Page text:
This refers to the process of actively involving stakeholders (such as local communities, landowners, and government agencies) in the planning, design, and management of landscapes. The goal is to foster collaboration, build trust, and achieve more sustainable and equitable outcomes that benefit both people and the environment.
While the end goal is for the targets to cover all elements of the value chain, the first version doesn’t refer to downstream actions. In the case of upstream activities, there are different objectives and reporting requirements depending on activity type. What’s particularly taken into account is whether raw materials are purchased directly or indirectly, in their raw form or as an ingredient of highly processed products.
The SBTN’s targets are quantified and dated. Thanks to this, we can understand how much work is needed to reach these goals. For example, the SBTN has set an objective of 100% conversion-free natural areas – to be achieved by producers of raw materials by 2025.
In the case of land occupation, the target is to reduce the total occupied surface by 0.35% per year and to reduce production by 1% per year. The latter target is higher to take into account the growing food needs due to the increase in the world population.
The third target, landscape engagement, is broader and more complex. Currently its measurement is based on the Ecosystem Integrity Index – but this is likely to be adapted as the framework evolves.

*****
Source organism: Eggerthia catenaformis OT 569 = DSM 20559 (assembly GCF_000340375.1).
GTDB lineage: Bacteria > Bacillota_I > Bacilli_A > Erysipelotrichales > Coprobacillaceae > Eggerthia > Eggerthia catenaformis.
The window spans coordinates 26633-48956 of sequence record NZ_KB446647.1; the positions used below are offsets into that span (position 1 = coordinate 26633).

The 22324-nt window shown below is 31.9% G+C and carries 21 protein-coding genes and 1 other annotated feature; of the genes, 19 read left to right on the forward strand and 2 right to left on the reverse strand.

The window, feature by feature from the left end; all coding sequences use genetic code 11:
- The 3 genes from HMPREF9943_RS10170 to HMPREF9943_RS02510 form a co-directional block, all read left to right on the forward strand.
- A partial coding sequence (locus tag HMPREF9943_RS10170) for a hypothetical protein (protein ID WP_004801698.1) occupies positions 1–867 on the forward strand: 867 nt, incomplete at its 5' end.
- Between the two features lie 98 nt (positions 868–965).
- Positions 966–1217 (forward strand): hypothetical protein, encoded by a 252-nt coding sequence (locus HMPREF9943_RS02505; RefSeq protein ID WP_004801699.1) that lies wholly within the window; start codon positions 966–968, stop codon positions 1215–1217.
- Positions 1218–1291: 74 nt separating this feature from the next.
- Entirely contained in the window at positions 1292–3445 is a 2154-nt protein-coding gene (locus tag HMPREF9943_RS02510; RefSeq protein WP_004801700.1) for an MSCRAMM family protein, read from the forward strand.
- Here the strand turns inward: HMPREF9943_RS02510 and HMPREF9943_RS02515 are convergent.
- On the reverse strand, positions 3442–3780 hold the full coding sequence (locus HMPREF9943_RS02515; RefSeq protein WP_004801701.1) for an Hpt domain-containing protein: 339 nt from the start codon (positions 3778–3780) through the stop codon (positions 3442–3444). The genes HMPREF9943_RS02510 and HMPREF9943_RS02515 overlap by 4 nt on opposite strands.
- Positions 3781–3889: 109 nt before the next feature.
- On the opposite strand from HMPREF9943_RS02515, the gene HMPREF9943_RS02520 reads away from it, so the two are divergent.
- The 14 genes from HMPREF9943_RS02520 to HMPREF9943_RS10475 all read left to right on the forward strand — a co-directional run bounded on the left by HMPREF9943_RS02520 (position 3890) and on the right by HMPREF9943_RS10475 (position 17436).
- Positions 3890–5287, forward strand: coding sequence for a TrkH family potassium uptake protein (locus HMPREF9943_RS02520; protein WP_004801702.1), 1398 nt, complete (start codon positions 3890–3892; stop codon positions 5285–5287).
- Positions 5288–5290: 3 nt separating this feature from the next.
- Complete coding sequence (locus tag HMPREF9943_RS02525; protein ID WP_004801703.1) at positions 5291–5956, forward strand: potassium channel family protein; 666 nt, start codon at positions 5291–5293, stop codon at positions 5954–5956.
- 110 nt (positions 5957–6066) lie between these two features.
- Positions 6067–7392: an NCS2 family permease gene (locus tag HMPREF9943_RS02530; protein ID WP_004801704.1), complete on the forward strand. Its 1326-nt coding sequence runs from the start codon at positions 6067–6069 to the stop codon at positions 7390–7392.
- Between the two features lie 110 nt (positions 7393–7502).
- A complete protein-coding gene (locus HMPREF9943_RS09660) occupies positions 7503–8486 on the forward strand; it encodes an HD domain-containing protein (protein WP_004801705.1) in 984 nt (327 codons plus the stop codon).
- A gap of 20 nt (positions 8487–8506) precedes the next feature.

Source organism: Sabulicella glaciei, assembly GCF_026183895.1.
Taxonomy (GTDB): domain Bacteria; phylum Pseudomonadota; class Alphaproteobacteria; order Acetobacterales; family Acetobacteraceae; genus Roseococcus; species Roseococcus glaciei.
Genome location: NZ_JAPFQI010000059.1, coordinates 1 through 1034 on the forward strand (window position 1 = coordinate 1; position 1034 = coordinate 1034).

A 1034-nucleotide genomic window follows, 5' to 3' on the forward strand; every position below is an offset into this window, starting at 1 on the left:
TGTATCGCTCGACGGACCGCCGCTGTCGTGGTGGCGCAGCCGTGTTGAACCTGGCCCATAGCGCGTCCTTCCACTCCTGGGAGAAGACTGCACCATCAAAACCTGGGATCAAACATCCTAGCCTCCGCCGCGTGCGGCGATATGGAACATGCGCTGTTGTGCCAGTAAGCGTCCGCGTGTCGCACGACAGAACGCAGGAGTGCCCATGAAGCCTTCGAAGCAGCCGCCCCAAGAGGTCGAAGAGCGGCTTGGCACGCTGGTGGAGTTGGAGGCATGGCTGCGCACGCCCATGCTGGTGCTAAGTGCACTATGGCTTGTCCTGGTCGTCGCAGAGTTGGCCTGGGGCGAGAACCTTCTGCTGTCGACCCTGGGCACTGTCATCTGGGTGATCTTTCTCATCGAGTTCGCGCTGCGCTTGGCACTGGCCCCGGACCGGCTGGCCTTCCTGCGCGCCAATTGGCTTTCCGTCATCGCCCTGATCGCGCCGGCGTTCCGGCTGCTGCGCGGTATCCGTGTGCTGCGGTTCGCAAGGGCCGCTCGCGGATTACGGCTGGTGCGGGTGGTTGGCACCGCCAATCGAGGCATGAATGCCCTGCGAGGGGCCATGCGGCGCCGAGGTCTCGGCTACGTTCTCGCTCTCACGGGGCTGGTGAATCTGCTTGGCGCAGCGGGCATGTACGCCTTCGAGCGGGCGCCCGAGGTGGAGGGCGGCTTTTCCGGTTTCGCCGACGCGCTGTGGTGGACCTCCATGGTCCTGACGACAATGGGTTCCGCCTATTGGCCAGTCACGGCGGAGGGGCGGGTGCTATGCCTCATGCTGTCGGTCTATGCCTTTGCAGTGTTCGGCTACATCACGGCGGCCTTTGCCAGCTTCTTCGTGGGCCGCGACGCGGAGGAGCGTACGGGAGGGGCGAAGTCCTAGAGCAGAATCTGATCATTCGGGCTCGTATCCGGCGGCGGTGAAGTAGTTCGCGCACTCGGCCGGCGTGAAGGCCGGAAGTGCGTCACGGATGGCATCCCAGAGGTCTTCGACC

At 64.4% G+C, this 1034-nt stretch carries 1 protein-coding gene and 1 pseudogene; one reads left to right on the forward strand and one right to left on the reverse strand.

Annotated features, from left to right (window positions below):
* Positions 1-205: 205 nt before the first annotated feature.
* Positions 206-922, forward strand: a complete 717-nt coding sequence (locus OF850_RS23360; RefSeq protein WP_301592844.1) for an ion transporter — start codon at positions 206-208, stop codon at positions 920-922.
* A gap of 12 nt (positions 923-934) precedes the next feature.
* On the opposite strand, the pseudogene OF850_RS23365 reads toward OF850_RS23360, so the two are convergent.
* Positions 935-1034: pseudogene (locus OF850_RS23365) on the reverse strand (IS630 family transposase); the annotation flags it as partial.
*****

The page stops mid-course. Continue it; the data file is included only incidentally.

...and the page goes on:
The SBTN land targets are compatible with the science based targets initiative (SBTi’s) Forest, Land and Agriculture(FLAG) guidance. This provides the first standard method for companies to set science-based targets that include land-based emission reductions and removals. The guidance enables them to reduce 22% of global GHG emissions from agriculture, forestry, and other land use.
This is understandable given the importance of this activity on land pressure – today 50% of land globally is used to produce our food or that of our livestock. However, it'll be important to be able to quickly engage the other high-impact value chains related to forestry and, to a lesser extent, mining.
The COP15 framework is aimed at countries, and the indicators chosen don’t directly apply to companies. The SBTN is expected to act as a translator of those global objectives for businesses. However, the timelines for these two initiatives were very different.
The work of the SBTN took several years and even if drafts of the COP15 objectives were able to circulate in the meantime, it was difficult to anticipate the trade-offs that would be made during the negotiations in Montreal.
The SBTN land targets are just the first step in aligning with the goals of COP15. The SBTN already guarantees overall consistency and ensures that this subject will be at the heart of the discussions for the next versions.
The good news is that there's no need to wait to take action. Don’t hesitate to participate in the public consultation which is open until March 21.